China pledges US$60bn in African aid

‘NO STRINGS ATTACHED’::The money comes on top of the US$60 billion China offered in 2015, while African leaders defended the pledges against criticisms of a debt trap


Tue, Sep 04, 2018 - Page 6

Chinese President Xi Jinping (習近平) yesterday told African leaders that China’s investments on the continent have “no political strings attached,” pledging US$60 billion in new development financing, even as Beijing is increasingly criticized over its debt-heavy projects abroad.

Xi offered the funding at the start of a two-day China-Africa summit that focused on his cherished Belt and Road Initiative.

The money — to be spent over the next three years — comes on top of US$60 billion Beijing offered in 2015.

The massive scheme is aimed at improving China’s access to foreign markets and resources, and boosting Beijing’s influence abroad.

It has already seen China loan billions of dollars to countries in Asia and Africa for roads, railways, ports and other major infrastructure projects.

However, critics say the Chinese leader’s pet project is burying some countries under massive debt.

“China’s investment in Africa comes with no political strings attached,” Xi told a high-level dialogue with African leaders and business representatives hours before the Forum on China-Africa Cooperation (FOCAC).

“China does not interfere in Africa’s internal affairs and does not impose its own will on Africa,” he said.

“China’s cooperation with Africa is clearly targeted at the major bottlenecks to development. Resources for our cooperation are not to be spent on any vanity projects, but in places where they count the most,” he said.

However, he admitted that there was a need to look at the commercial viability of projects and make sure preparations are made to lower investments risks and make cooperation “more sustainable.”

Belt and Road “is not a scheme to form an exclusive club or bloc against others. Rather it is about greater openness, sharing and mutual benefit,” he said.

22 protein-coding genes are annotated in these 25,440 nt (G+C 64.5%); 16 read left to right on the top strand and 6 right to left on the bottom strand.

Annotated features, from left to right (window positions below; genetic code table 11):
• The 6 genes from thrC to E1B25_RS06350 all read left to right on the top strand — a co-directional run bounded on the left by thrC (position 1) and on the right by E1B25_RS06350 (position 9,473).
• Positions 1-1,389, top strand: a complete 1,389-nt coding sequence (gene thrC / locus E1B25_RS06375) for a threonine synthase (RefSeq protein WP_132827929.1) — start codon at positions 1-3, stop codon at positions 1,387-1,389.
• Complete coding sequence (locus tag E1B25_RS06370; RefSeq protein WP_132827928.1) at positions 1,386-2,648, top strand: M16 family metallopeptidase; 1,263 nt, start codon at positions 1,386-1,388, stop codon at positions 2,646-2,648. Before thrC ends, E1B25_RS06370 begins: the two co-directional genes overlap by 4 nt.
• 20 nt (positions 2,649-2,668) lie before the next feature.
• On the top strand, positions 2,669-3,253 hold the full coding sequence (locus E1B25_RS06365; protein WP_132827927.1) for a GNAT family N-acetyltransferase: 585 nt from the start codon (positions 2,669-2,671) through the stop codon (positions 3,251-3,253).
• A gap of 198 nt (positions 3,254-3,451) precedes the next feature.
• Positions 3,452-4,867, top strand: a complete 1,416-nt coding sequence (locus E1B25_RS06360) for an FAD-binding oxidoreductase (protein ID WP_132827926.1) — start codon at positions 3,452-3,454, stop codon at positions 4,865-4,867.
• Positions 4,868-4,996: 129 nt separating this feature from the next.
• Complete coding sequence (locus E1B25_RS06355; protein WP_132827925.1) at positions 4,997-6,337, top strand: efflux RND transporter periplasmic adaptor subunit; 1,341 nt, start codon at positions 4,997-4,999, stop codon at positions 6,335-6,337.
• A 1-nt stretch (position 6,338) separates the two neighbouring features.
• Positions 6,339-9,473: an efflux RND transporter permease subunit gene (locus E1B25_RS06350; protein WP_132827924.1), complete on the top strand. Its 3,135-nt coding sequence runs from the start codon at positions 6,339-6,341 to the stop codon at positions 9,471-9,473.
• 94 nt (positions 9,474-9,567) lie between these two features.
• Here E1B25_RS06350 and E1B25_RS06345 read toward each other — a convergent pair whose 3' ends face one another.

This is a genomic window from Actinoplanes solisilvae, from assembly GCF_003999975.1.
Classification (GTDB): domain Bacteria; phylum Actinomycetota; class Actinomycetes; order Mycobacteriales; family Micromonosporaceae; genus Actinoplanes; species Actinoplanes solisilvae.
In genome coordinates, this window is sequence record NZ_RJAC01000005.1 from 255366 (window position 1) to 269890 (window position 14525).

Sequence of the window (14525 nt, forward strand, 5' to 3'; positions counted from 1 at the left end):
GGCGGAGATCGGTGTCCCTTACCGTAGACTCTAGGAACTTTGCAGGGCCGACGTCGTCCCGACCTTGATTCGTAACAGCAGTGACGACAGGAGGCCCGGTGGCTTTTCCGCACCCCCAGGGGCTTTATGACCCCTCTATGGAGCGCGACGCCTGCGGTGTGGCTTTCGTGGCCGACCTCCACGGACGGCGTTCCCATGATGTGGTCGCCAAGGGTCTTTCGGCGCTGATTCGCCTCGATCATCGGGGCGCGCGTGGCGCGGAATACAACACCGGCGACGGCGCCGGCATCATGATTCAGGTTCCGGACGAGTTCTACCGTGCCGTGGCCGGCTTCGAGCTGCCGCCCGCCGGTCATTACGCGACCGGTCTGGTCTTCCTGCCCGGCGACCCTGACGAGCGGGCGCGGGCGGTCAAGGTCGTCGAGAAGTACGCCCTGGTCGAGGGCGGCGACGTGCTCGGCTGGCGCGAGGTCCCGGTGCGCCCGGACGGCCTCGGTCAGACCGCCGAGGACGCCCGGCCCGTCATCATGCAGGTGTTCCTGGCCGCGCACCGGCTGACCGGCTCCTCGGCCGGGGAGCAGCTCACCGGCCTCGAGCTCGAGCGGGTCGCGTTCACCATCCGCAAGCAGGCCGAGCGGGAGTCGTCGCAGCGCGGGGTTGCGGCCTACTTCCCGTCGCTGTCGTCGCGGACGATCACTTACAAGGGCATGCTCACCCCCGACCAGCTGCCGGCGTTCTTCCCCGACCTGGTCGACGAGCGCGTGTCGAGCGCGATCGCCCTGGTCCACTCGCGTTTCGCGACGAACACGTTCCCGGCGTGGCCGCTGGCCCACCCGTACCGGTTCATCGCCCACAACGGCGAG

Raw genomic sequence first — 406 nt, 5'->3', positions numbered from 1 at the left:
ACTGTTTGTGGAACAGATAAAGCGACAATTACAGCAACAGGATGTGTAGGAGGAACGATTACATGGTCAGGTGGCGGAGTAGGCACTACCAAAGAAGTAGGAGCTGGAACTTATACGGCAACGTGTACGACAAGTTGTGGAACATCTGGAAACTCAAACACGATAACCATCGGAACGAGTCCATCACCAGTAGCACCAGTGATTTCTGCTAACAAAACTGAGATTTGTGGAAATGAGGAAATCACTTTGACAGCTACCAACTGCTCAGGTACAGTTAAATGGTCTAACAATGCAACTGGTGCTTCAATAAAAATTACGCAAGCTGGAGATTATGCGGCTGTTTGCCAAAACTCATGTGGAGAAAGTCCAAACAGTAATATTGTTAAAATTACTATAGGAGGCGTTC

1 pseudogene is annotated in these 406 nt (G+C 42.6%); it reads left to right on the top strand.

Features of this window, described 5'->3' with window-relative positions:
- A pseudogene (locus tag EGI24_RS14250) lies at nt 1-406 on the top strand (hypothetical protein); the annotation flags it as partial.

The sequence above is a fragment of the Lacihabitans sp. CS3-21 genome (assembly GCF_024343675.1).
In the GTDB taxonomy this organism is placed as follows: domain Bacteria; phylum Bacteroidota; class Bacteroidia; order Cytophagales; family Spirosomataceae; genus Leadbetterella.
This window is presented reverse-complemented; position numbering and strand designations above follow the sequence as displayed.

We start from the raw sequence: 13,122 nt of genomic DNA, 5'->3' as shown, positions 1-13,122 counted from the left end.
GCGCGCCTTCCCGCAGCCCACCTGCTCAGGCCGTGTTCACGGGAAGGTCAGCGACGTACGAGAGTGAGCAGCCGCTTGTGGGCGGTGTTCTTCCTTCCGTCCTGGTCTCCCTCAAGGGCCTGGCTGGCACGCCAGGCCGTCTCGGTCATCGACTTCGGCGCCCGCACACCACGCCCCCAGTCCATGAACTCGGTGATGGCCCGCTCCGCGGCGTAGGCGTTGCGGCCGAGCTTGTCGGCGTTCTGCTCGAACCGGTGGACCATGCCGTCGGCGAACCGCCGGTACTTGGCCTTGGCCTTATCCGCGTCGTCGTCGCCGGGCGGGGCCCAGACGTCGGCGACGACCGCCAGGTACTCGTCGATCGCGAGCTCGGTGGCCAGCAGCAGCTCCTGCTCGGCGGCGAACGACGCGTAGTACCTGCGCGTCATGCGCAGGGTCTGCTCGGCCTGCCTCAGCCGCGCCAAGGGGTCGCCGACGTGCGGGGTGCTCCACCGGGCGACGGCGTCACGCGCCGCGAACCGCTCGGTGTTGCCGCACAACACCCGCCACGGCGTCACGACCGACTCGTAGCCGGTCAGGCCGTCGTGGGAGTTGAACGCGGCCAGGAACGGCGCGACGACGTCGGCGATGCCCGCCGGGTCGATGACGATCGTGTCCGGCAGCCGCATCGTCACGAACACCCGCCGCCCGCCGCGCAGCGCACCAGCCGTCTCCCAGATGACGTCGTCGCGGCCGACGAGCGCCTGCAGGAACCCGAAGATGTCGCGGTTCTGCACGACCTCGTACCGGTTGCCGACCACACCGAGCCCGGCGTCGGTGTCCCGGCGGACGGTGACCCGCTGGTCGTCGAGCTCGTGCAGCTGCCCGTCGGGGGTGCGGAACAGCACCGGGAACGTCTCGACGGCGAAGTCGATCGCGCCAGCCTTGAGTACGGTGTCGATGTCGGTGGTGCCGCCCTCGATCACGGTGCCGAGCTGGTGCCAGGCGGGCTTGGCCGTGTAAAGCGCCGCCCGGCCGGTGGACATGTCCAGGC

Later, at the start of the forum, Xi announced US$60 billion in funds for eight initiatives over the next three years, in areas ranging from industrial promotion, infrastructure construction and scholarships for young Africans.

He added that Africa’s least developed, heavily indebted and poor countries would be exempt from debt they have incurred in the form of interest-free Chinese loans due to mature by the end of this year.

A study by US think tank Center for Global Development found “serious concerns” about the sustainability of sovereign debt in eight Asian, European and African countries receiving Belt and Road funds.

South African President Cyril Ramaphosa defended China’s involvement on the continent, saying FOCAC “refutes the view that a new colonialism is taking hold in Africa as our detractors would have us believe.”

During a visit to China last month, Malaysian Prime Minister Mahathir Mohamed warned against “a new version of colonialism,” as he canceled a series of Chinese-backed infrastructure projects worth US$22 billion.

Ahead of FOCAC, Rwandan President Paul Kagame, currently the chair of the African Union, also dismissed the concerns, telling Xinhua news agency talk of “debt traps” were attempts to discourage African-Chinese interactions.

At the last three-yearly gathering in Johannesburg in 2015, Xi announced US$60 billion of assistance and loans for Africa.

Nations across Africa are hoping that China’s enthusiasm for infrastructure investment will help promote industrialization on the continent.

Nigerian President Muhammadu Buhari is to oversee the signing of a telecommunication infrastructure deal backed by a US$328 million loan facility from the Export-Import Bank of China during his visit, his office said.

Xi said that Belt and Road complies with international norms, and China “welcomes the participation of other capable and willing countries for mutually beneficial third-party cooperation.”